Catholic Funeral Rites in Vietnam

15 images Created 27 Mar 2013

For me, as most of us non-nationals living here in Saigon, the word funeral only evokes ideas of dreadful sounds emanating from a tent set up halfway in the street and haltering the flow of traffic. They can be bad enough to drive by, god forbid having one posted outside your own window. Three days of disturbances can seem like an eternal punishment at times. There is, of course more to the story than just making noise, as it can tend to seem sometimes.

Recently, I had the opportunity to get an inside look at the last funeral rites of a Catholic woman whose family granted me special access to photograph. The day began at 4:30am to leave District 7 in time to find and arrive at a very back alley location somewhere in district 11 for the prompt 5:30am start. I managed that, but there was another issue. My eyes were functioning as if all they wanted to do was close again. I have never been, and probably never will be well suited for these initial hours of the day. However, once I took out my camera, both my eyes, and the other congregants attending the ceremony quickly warmed up to the idea of photography, and I began to capture what was unfolding.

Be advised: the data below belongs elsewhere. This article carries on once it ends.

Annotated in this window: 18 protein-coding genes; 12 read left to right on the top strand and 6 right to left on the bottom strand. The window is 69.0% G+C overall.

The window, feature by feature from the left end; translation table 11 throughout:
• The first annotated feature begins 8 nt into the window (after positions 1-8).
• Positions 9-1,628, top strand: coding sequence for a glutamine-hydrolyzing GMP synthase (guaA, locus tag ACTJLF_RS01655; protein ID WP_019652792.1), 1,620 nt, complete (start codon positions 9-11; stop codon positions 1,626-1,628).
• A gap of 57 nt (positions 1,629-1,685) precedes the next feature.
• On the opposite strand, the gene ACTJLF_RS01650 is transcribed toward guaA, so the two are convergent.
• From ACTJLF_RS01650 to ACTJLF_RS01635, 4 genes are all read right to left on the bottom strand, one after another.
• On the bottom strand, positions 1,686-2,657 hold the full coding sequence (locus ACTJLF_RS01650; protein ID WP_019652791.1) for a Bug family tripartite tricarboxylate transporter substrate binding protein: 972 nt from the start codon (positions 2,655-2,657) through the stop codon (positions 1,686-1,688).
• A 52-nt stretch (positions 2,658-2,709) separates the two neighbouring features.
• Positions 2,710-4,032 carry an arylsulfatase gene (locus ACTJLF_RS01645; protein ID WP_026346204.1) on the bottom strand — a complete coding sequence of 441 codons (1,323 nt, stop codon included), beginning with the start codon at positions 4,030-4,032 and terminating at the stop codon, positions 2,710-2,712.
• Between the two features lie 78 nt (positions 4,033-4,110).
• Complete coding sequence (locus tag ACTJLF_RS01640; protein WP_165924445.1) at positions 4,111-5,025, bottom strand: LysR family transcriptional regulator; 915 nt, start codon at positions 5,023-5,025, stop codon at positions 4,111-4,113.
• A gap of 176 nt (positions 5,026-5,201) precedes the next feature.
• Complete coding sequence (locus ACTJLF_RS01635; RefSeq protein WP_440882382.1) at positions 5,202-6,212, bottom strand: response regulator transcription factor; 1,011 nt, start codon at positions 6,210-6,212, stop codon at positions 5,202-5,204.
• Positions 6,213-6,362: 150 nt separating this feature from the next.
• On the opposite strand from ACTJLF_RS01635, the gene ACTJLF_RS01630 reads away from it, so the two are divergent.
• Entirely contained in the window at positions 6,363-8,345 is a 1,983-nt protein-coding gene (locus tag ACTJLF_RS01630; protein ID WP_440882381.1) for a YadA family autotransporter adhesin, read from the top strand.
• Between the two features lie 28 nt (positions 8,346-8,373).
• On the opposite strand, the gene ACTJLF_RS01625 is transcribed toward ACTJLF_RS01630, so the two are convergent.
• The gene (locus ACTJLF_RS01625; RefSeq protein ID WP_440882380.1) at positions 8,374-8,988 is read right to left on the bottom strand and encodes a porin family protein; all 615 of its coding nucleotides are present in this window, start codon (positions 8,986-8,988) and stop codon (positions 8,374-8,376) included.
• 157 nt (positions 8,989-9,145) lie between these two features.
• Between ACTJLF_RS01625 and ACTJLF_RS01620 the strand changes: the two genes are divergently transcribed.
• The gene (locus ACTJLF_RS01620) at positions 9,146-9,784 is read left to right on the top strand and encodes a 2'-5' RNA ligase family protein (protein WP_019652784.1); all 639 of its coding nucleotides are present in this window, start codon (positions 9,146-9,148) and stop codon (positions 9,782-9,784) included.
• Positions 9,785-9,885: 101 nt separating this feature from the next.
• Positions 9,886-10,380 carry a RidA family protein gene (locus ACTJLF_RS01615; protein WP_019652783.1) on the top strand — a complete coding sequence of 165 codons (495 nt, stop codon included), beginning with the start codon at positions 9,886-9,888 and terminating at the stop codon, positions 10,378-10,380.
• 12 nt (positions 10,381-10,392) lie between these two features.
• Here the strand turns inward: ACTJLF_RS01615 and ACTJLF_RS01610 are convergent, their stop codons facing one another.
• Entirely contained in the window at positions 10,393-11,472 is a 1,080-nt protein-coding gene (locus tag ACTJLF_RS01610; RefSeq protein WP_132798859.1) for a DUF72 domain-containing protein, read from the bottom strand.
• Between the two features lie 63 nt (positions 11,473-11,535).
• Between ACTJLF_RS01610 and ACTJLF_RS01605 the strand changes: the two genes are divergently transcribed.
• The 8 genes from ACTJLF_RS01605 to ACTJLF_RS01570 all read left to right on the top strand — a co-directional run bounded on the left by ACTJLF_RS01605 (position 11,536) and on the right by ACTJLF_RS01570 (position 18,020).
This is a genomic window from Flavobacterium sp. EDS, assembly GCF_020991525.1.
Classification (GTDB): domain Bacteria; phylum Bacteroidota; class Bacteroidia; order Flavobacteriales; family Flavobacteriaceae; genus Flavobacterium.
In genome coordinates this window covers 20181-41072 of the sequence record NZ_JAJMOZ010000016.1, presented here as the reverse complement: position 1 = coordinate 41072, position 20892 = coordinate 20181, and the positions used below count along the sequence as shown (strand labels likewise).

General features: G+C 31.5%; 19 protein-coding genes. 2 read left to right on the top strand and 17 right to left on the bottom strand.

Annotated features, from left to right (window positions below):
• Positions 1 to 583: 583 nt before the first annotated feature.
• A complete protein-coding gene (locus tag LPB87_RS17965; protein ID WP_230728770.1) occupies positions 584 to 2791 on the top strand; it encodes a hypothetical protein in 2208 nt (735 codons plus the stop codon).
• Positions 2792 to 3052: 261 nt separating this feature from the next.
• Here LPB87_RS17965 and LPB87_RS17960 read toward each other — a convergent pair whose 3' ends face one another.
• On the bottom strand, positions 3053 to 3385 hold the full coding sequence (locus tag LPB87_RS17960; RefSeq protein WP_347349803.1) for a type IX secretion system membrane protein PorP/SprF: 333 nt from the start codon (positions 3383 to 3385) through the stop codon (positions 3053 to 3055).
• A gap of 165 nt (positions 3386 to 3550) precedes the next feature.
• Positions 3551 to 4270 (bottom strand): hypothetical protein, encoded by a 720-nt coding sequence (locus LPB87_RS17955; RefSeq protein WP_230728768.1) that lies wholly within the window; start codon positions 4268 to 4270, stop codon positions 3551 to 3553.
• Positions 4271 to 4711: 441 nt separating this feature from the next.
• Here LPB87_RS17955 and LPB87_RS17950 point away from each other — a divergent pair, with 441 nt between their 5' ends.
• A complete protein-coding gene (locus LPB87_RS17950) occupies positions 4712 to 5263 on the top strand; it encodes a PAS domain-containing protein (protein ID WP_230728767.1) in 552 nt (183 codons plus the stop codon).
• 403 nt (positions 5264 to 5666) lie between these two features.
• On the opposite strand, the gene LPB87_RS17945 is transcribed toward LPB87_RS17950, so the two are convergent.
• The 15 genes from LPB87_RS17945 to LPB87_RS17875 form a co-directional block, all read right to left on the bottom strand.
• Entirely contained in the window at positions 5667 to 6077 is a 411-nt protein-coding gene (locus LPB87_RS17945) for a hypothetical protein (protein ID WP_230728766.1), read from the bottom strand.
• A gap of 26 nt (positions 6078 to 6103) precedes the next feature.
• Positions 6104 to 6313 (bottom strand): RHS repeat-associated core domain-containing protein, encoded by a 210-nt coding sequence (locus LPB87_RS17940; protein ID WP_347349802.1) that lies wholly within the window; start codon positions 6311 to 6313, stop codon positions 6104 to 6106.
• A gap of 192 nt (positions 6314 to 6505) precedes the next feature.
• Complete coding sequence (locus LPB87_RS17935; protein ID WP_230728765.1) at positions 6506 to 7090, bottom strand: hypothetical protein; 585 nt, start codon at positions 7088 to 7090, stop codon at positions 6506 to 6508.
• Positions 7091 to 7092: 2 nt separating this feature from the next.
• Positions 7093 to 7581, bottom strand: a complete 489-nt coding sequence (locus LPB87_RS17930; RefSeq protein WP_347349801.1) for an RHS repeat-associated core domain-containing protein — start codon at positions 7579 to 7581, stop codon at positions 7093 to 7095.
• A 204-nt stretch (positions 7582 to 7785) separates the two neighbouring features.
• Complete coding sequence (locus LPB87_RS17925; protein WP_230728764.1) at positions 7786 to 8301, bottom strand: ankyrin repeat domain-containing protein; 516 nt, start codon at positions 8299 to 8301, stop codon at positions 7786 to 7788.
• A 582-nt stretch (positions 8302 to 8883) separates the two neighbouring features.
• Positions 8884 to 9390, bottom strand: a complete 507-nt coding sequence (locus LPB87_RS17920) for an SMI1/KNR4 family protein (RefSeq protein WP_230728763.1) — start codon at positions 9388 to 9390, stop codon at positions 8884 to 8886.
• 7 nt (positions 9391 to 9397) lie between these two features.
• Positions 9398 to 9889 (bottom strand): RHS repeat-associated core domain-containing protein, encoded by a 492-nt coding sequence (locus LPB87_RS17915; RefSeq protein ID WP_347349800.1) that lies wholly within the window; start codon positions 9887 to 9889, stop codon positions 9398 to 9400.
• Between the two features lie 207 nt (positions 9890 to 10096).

Yes, there was the noise of the band marching through the alley before dawn, but upon this new perspective from the inside, it seemed more justified when you see the real, powerful emotions coming from the departed’s loved ones.

In this case, it was a fairly short march from the home to the church just around the corner, so the band had minimal duties. Once she was lying in the house of God, the minister and the family proceeded with all the proper formalities. Upon completion, the casket was loaded in the van of the mortuary corps, with the family walking behind it through the allies until the junction of a main road. At this time, they all loaded up in vans and on motorbikes, with the immediate family in the same car as the deceased, and began the trek to the crematorium on the far western edge of the city.

Somewhat fortunately, they arrived there first, and did not have to wait in the usual lineup of other funerals and families to use the facility and say their final goodbyes before the casket was lowered into the flame room. While obviously the emotions of the woman’s daughters were running high previously in the church, when the time came to say the final goodbyes, they reached a peak of grief, as I believe most of us would. The ceremony here was a fairly short one; a few words were spoken by the family and a minister, and incense was laid at the base of the casket. It was lowered until out of sight. The family, having said and done all they could, returned home to begin living again as normally as they could.

To read the original article, head over to Oi Vietnam.
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